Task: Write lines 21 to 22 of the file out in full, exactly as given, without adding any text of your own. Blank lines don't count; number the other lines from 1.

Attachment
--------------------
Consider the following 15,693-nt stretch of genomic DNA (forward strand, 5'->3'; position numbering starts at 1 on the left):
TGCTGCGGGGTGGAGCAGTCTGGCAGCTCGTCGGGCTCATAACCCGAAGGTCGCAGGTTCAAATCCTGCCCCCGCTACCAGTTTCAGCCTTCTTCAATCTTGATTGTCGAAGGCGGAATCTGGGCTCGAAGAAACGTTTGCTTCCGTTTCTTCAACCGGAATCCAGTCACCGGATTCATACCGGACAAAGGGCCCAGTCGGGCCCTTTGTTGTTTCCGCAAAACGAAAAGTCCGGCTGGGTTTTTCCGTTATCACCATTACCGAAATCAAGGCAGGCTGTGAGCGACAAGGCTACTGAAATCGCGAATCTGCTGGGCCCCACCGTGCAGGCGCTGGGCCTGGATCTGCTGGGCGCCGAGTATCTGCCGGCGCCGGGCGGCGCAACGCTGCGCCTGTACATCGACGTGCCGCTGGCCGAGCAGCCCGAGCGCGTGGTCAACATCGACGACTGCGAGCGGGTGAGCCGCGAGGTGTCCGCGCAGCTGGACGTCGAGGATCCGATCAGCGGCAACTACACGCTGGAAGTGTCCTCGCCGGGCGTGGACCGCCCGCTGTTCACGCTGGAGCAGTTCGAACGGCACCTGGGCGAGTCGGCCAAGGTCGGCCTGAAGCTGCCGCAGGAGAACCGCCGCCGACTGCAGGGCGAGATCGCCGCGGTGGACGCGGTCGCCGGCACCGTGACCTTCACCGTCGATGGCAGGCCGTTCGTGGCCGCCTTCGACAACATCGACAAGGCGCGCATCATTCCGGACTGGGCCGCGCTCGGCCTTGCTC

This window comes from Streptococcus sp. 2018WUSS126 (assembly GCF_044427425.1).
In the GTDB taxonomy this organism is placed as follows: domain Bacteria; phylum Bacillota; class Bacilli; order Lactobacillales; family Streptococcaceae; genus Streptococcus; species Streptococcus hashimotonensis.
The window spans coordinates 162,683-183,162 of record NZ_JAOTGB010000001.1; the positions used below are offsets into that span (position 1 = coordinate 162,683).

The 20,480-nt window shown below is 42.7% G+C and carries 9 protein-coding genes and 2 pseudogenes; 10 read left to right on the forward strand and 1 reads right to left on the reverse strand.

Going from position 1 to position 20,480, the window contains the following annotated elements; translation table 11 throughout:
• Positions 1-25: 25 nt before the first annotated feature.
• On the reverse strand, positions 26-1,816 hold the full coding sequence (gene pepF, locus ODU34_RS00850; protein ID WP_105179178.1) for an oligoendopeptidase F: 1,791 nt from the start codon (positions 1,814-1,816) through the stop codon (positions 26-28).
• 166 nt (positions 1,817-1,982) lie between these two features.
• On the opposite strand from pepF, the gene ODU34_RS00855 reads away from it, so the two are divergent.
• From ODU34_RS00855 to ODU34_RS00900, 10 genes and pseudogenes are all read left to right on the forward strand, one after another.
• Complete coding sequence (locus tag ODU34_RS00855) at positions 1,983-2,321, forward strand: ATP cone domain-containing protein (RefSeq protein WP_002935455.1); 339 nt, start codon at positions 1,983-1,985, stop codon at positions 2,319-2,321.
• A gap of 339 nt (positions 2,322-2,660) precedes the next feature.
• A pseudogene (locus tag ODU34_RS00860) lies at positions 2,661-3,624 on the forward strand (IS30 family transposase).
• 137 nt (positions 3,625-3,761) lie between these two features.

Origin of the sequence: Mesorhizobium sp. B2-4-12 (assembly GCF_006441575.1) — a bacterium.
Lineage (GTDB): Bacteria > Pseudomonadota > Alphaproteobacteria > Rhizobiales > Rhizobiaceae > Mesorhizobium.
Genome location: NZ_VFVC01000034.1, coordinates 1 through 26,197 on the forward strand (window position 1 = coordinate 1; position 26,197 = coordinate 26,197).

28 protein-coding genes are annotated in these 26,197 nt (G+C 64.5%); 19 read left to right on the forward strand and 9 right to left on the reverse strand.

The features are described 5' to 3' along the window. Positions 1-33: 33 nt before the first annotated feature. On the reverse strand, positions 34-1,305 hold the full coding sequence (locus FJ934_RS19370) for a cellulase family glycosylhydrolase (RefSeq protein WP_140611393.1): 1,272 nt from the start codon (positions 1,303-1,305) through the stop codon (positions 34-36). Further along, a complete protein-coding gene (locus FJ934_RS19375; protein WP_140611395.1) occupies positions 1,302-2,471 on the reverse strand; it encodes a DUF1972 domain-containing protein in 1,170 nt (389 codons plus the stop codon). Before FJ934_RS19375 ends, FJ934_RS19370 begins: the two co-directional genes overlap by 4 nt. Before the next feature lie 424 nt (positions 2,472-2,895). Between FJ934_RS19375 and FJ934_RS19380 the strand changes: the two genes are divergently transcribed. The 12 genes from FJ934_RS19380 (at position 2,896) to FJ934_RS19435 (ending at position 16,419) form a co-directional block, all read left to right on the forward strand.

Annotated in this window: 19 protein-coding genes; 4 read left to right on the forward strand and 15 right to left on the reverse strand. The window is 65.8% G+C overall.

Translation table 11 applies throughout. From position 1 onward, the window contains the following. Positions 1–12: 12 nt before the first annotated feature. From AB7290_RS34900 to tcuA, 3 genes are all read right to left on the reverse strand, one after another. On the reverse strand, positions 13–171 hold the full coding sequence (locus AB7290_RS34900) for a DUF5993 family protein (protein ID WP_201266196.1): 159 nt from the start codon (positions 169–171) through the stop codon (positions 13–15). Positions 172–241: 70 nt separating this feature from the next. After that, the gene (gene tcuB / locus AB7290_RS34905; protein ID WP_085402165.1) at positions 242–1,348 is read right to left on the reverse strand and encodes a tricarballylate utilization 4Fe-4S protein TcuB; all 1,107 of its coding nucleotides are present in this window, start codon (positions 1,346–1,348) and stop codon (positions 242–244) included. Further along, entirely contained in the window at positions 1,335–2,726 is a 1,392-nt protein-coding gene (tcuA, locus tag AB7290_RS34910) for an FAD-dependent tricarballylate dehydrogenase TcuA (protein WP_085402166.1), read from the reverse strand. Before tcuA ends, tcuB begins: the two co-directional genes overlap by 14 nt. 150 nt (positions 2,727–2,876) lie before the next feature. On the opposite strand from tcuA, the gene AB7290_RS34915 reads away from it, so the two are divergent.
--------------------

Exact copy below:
The features are described 5' to 3' along the window. Positions 1-33: 33 nt before the first annotated feature. On the reverse strand, positions 34-1,305 hold the full coding sequence (locus FJ934_RS19370) for a cellulase family glycosylhydrolase (RefSeq protein WP_140611393.1): 1,272 nt from the start codon (positions 1,303-1,305) through the stop codon (positions 34-36). Further along, a complete protein-coding gene (locus FJ934_RS19375; protein WP_140611395.1) occupies positions 1,302-2,471 on the reverse strand; it encodes a DUF1972 domain-containing protein in 1,170 nt (389 codons plus the stop codon). Before FJ934_RS19375 ends, FJ934_RS19370 begins: the two co-directional genes overlap by 4 nt. Before the next feature lie 424 nt (positions 2,472-2,895). Between FJ934_RS19375 and FJ934_RS19380 the strand changes: the two genes are divergently transcribed. The 12 genes from FJ934_RS19380 (at position 2,896) to FJ934_RS19435 (ending at position 16,419) form a co-directional block, all read left to right on the forward strand.

Annotated in this window: 19 protein-coding genes; 4 read left to right on the forward strand and 15 right to left on the reverse strand. The window is 65.8% G+C overall.